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Why Do We Educate?: Renewing the Conversation

ISBN: 978-1-4443-0722-1
200 pages
March 2009, Wiley-Blackwell
Why Do We Educate?: Renewing the Conversation (1444307223) cover image

Description

This book reflects the editors; concerns that too many public discussions of education are dominated by too few ideas, and is intended to serve as a kind of handbook for those who wish to enter the conversation about education
  • A work of impressive scholarship accessible to the general reader
  • A unique collection of essays written by internationally recognized and emerging thinkers from the field of education and related disciplines
  • Contributors, among others, include Anthony Appiah (Princeton); Seyla Benhabib (Yale); Eamonn Callan (Stanford); Joseph Dunne (St. Patrick’s College, Ireland); Kieran Egan (Simon Fraser); Ursula Franklin (Toronto); Nel Noddings (Stanford); Martha Nussbaum (Chicago) and Diane Ravitch (New York)
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Table of Contents

Series Editor’s Foreword (Gary D Fenstermacher).

Acknowledgments.

1. Prologue: Renewing the Conversation (David Coulter & John R. Wiens).

Part One: Loining the Conversation.

2. Education and Schooling: a Relationship that Can Never be Taken for Granted (Ken Osborne).

3. Education and Democracy: The United States of America as a Historical Case Study (Diane Ravitch).

4. Education for a Flourishing Life (Harry Brighouse).

Part Two: Creating Common and Uncommon Worlds.

5. American Democracy, Education, and Utopianism (Eamonn Callan).

6. Education for Global Citizenship (Kwame Anthony Appiah).

7. L’affaire du Foulard (The Scarf Affair) (Seyla Benhabib).

8. Deliberative Democracy and Civic Education (Lars Løvlie).

Part Three: Horizons of Significance.

9. Culture and Education (Sonia Nieto).

10. Democratic Citizenship and the Narrative Imagination (Martha C. Nussbaum).

11. Teaching Natural Science in the Twenty-first Century: Opportunities and Dangers (Ian Winchester).

12. The Role of Mathematics in Education for Democracy (Deborah Loewenberg Ball & Hyman Bass).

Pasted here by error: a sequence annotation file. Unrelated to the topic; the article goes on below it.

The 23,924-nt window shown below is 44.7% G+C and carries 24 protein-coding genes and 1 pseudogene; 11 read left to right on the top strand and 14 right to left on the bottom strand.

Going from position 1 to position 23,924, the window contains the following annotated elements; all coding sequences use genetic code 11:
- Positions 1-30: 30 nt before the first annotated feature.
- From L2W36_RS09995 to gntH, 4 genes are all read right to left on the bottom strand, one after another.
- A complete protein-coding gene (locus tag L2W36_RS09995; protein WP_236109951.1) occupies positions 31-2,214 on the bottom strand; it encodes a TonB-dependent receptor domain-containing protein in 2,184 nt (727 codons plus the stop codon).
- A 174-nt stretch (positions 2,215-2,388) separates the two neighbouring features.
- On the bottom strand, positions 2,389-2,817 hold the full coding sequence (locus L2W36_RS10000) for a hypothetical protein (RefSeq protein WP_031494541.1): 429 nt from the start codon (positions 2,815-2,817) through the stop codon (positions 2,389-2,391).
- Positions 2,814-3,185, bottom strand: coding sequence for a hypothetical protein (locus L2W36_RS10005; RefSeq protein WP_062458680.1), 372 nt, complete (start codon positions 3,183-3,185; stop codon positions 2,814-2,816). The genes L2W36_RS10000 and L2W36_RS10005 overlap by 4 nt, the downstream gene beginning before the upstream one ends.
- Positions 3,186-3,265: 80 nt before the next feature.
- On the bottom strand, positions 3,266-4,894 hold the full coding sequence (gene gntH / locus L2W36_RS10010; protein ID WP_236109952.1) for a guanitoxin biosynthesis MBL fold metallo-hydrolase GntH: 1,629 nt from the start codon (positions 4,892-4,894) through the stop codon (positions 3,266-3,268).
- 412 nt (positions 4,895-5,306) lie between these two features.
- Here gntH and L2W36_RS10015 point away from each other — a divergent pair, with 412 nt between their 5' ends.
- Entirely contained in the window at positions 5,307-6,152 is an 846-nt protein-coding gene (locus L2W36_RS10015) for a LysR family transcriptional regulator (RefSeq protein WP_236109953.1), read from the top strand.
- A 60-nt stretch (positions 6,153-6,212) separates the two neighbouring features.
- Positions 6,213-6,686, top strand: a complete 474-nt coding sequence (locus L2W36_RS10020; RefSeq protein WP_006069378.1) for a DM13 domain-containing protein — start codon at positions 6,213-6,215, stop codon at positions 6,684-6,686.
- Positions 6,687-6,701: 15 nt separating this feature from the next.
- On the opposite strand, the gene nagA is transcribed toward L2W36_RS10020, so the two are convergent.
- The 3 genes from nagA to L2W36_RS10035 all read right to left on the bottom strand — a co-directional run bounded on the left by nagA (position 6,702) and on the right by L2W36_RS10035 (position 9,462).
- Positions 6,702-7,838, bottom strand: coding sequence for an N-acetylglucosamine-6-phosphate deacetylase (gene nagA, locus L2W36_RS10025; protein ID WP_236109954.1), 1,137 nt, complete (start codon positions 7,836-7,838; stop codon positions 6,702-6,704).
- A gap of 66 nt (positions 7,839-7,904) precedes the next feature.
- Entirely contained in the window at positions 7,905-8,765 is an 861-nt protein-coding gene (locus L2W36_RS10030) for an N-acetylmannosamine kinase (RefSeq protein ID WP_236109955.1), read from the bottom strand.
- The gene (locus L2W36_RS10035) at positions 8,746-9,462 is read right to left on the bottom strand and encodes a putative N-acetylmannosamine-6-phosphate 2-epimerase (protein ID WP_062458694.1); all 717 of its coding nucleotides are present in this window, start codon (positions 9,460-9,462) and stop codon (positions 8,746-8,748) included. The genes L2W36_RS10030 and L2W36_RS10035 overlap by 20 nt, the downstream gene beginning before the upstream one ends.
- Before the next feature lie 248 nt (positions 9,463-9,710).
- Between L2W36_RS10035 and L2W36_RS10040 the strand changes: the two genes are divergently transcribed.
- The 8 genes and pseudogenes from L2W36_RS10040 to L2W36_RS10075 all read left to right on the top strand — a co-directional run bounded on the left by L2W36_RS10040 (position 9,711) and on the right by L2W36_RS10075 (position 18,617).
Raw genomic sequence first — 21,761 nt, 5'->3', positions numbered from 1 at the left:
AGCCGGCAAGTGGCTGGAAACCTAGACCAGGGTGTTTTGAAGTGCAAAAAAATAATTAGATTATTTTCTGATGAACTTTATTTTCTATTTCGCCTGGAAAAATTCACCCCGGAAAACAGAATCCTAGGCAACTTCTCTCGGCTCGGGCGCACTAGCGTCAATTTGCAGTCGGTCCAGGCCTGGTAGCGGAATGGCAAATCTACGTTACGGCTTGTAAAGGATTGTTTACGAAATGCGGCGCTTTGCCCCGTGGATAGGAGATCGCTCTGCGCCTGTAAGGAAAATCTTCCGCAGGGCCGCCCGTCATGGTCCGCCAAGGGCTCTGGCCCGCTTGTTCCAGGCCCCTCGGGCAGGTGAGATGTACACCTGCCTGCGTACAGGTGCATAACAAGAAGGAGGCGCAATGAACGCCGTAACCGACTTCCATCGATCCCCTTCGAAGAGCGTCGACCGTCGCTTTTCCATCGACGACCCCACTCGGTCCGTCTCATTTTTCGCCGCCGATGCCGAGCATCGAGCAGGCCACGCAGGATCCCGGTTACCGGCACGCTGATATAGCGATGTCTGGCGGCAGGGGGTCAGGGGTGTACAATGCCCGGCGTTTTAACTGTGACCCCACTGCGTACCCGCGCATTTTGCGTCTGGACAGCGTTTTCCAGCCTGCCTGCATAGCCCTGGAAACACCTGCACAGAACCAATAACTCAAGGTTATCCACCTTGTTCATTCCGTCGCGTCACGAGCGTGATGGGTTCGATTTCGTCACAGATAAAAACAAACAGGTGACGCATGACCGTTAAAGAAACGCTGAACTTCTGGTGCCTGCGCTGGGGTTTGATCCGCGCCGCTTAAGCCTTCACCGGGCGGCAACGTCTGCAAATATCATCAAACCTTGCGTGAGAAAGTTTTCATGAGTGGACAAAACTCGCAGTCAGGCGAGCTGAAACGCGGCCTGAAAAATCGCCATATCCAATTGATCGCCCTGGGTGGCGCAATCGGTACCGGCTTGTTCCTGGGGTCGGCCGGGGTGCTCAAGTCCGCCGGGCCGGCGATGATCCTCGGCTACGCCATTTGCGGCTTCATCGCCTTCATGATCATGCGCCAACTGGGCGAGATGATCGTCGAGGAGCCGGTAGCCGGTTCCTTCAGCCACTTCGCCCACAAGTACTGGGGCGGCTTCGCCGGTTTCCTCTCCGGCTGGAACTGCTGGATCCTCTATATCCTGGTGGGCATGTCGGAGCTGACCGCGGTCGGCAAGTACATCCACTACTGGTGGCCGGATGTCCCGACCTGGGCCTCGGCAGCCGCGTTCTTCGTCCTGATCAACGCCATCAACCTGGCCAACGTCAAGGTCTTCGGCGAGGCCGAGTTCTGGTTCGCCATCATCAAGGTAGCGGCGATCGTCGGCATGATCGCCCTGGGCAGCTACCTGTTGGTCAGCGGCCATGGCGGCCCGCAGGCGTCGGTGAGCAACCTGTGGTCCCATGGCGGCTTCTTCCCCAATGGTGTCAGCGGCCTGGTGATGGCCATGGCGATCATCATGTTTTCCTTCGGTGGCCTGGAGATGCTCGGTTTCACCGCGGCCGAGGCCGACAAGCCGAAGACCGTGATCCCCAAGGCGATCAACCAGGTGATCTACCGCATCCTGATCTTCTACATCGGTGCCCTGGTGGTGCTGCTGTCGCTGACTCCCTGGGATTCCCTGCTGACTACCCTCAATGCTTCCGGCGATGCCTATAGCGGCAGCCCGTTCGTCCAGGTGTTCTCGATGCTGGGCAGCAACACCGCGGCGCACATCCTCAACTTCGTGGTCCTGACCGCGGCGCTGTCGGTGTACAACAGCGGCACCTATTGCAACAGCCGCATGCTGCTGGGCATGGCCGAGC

13. Spirituality and Religion in Public Schooling (Nel Noddings).

14. Education and Economic Development (Randall Nielsen & Janice Kinghorn).

15. Giving the Body its Due: Autobiographical Reflections and Utopian Imaginings (Joannie Halas & Jeanne Adele Kentel).

16. Indigenous Knowledge Systems and Education (Ray Barnhardt and Angayuqaq Oscar Kawagley).

17. Educating at the Interface of Biosphere and Bitsphere (Ursula M. Franklin).

Part Four: Imagining and Becoming: Education as Lifelong and Lifewide.

18. Education and Childhood (Joseph Dunne).

19. Educating Adolescents (Kieran Egan).

20. Some Educational Implications of Adulthood (Gary D Fenstermacher).

21. Epilogue: Democratic Eruptions (John R. Wiens & David Coulter).

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Author Information

David L. Coulter is an Associate Professor of Education and Co-Director of the Centre for the Study of Teacher Education at the University of British Columbia

John R. Wiens is a Professor of Education and Dean of the Faculty of Education at the University of Manitoba.
Both were long time public school teachers, school and district administrators prior to their academic careers.

Gary Fenstermacher is Professor Emeritus of Education at the University of Michigan. He previously held tenured faculty appointments at UCLA, Virginia Tech, and the University of Arizona. His scholarly interests are in philosophy of education, teacher education and educational policy.

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The Wiley Advantage

  • A work of impressive scholarship accessible to the general reader
  • A unique collection of essays written by internationally recognized and emerging thinkers from the field of education and related disciplines
  • Contributors, among others, include Anthony Appiah (Princeton); Seyla Benhabib (Yale); Eamonn Callan (Stanford); Joseph Dunne (St. Patrick’s College, Ireland); Kieran Egan (Simon Fraser); Ursula Franklin (Toronto); Nel Noddings (Stanford); Martha Nussbaum (Chicago) and Diane Ravitch (New York)
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